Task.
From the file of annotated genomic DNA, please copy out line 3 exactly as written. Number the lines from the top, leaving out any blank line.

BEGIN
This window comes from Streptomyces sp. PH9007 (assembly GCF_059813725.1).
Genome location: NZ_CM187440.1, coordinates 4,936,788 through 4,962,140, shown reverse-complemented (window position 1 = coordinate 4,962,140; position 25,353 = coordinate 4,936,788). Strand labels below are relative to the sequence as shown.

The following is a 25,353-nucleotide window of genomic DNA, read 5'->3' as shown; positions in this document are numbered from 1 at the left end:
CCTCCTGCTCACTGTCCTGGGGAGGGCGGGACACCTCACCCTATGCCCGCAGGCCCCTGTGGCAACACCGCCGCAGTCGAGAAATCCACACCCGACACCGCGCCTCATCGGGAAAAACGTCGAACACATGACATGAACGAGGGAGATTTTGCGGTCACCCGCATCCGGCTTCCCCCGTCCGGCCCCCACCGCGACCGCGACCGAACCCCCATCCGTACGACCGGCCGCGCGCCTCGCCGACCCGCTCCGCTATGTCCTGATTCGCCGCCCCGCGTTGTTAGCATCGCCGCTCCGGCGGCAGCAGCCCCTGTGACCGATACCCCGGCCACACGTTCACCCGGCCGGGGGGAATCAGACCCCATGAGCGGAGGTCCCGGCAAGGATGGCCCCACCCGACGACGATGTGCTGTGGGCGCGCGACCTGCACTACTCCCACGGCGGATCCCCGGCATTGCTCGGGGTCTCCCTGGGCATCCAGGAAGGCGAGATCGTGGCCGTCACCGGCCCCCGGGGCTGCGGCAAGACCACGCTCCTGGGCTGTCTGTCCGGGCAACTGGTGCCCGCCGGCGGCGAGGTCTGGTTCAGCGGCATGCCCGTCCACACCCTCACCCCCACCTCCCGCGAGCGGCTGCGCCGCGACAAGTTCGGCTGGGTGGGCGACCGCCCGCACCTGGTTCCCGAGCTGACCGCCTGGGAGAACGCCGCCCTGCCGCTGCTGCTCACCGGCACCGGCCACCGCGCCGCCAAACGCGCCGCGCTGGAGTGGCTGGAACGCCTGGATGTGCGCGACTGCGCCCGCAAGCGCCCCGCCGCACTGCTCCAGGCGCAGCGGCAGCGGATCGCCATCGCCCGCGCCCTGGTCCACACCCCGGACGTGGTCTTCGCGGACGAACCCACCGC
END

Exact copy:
The following is a 25,353-nucleotide window of genomic DNA, read 5'->3' as shown; positions in this document are numbered from 1 at the left end: